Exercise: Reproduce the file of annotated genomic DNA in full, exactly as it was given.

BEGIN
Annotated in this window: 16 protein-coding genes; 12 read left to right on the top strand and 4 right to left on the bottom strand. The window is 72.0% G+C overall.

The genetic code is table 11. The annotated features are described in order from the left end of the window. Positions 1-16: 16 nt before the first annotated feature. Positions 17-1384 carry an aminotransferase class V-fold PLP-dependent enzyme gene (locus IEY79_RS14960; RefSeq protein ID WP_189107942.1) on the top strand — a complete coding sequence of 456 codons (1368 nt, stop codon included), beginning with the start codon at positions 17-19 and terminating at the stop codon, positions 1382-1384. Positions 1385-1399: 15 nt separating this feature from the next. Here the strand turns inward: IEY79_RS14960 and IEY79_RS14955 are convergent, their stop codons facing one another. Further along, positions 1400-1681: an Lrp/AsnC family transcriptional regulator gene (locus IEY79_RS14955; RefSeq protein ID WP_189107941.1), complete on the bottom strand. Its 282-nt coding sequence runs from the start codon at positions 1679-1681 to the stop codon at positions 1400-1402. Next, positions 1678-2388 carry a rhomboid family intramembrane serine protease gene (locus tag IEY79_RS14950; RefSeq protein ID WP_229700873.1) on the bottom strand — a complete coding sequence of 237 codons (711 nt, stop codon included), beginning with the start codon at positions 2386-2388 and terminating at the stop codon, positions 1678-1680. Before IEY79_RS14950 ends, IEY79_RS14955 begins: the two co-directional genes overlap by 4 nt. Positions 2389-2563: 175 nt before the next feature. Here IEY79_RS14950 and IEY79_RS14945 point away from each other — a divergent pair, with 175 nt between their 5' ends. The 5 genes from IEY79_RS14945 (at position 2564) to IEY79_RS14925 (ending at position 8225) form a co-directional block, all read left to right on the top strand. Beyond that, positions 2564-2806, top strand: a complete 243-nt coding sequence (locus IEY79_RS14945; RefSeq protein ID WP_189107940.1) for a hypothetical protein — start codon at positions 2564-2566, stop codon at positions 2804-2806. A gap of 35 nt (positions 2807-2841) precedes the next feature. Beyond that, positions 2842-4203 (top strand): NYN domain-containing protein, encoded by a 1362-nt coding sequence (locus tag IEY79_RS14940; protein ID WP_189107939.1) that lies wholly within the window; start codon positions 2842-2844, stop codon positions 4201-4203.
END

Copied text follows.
Annotated in this window: 16 protein-coding genes; 12 read left to right on the top strand and 4 right to left on the bottom strand. The window is 72.0% G+C overall.

The genetic code is table 11. The annotated features are described in order from the left end of the window. Positions 1-16: 16 nt before the first annotated feature. Positions 17-1384 carry an aminotransferase class V-fold PLP-dependent enzyme gene (locus IEY79_RS14960; RefSeq protein ID WP_189107942.1) on the top strand — a complete coding sequence of 456 codons (1368 nt, stop codon included), beginning with the start codon at positions 17-19 and terminating at the stop codon, positions 1382-1384. Positions 1385-1399: 15 nt separating this feature from the next. Here the strand turns inward: IEY79_RS14960 and IEY79_RS14955 are convergent, their stop codons facing one another. Further along, positions 1400-1681: an Lrp/AsnC family transcriptional regulator gene (locus IEY79_RS14955; RefSeq protein ID WP_189107941.1), complete on the bottom strand. Its 282-nt coding sequence runs from the start codon at positions 1679-1681 to the stop codon at positions 1400-1402. Next, positions 1678-2388 carry a rhomboid family intramembrane serine protease gene (locus tag IEY79_RS14950; RefSeq protein ID WP_229700873.1) on the bottom strand — a complete coding sequence of 237 codons (711 nt, stop codon included), beginning with the start codon at positions 2386-2388 and terminating at the stop codon, positions 1678-1680. Before IEY79_RS14950 ends, IEY79_RS14955 begins: the two co-directional genes overlap by 4 nt. Positions 2389-2563: 175 nt before the next feature. Here IEY79_RS14950 and IEY79_RS14945 point away from each other — a divergent pair, with 175 nt between their 5' ends. The 5 genes from IEY79_RS14945 (at position 2564) to IEY79_RS14925 (ending at position 8225) form a co-directional block, all read left to right on the top strand. Beyond that, positions 2564-2806, top strand: a complete 243-nt coding sequence (locus IEY79_RS14945; RefSeq protein ID WP_189107940.1) for a hypothetical protein — start codon at positions 2564-2566, stop codon at positions 2804-2806. A gap of 35 nt (positions 2807-2841) precedes the next feature. Beyond that, positions 2842-4203 (top strand): NYN domain-containing protein, encoded by a 1362-nt coding sequence (locus tag IEY79_RS14940; protein ID WP_189107939.1) that lies wholly within the window; start codon positions 2842-2844, stop codon positions 4201-4203.